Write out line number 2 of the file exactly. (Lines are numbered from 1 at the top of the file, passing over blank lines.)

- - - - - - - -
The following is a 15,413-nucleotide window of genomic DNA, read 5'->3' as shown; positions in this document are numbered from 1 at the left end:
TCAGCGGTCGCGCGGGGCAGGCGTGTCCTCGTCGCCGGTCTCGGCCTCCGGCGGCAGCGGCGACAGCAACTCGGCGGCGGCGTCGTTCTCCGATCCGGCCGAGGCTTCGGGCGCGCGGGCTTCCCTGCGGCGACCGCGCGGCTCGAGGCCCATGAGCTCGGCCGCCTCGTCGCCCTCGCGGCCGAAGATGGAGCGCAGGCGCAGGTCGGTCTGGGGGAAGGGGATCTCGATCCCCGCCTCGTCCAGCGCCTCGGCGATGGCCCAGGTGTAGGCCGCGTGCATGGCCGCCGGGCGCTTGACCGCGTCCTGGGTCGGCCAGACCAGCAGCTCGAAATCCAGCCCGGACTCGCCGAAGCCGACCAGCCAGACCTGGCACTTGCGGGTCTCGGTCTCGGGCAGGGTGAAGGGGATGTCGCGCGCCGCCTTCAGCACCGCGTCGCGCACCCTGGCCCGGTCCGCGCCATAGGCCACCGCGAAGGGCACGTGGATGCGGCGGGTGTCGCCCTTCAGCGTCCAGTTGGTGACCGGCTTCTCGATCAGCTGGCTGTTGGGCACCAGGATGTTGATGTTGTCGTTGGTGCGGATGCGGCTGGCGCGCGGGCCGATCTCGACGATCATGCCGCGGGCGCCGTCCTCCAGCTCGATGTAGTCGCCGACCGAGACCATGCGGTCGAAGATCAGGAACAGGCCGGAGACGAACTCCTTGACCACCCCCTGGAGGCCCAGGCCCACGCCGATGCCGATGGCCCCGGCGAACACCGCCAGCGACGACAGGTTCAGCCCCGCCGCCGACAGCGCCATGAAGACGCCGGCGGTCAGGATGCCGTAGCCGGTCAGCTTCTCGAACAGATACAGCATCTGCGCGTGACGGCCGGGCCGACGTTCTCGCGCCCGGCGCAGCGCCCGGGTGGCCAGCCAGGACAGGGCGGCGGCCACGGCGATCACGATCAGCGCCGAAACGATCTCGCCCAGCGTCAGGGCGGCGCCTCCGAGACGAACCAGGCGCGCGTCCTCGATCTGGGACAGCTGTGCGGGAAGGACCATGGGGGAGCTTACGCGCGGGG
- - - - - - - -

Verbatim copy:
TCAGCGGTCGCGCGGGGCAGGCGTGTCCTCGTCGCCGGTCTCGGCCTCCGGCGGCAGCGGCGACAGCAACTCGGCGGCGGCGTCGTTCTCCGATCCGGCCGAGGCTTCGGGCGCGCGGGCTTCCCTGCGGCGACCGCGCGGCTCGAGGCCCATGAGCTCGGCCGCCTCGTCGCCCTCGCGGCCGAAGATGGAGCGCAGGCGCAGGTCGGTCTGGGGGAAGGGGATCTCGATCCCCGCCTCGTCCAGCGCCTCGGCGATGGCCCAGGTGTAGGCCGCGTGCATGGCCGCCGGGCGCTTGACCGCGTCCTGGGTCGGCCAGACCAGCAGCTCGAAATCCAGCCCGGACTCGCCGAAGCCGACCAGCCAGACCTGGCACTTGCGGGTCTCGGTCTCGGGCAGGGTGAAGGGGATGTCGCGCGCCGCCTTCAGCACCGCGTCGCGCACCCTGGCCCGGTCCGCGCCATAGGCCACCGCGAAGGGCACGTGGATGCGGCGGGTGTCGCCCTTCAGCGTCCAGTTGGTGACCGGCTTCTCGATCAGCTGGCTGTTGGGCACCAGGATGTTGATGTTGTCGTTGGTGCGGATGCGGCTGGCGCGCGGGCCGATCTCGACGATCATGCCGCGGGCGCCGTCCTCCAGCTCGATGTAGTCGCCGACCGAGACCATGCGGTCGAAGATCAGGAACAGGCCGGAGACGAACTCCTTGACCACCCCCTGGAGGCCCAGGCCCACGCCGATGCCGATGGCCCCGGCGAACACCGCCAGCGACGACAGGTTCAGCCCCGCCGCCGACAGCGCCATGAAGACGCCGGCGGTCAGGATGCCGTAGCCGGTCAGCTTCTCGAACAGATACAGCATCTGCGCGTGACGGCCGGGCCGACGTTCTCGCGCCCGGCGCAGCGCCCGGGTGGCCAGCCAGGACAGGGCGGCGGCCACGGCGATCACGATCAGCGCCGAAACGATCTCGCCCAGCGTCAGGGCGGCGCCTCCGAGACGAACCAGGCGCGCGTCCTCGATCTGGGACAGCTGTGCGGGAAGGACCATGGGGGAGCTTACGCGCGGGG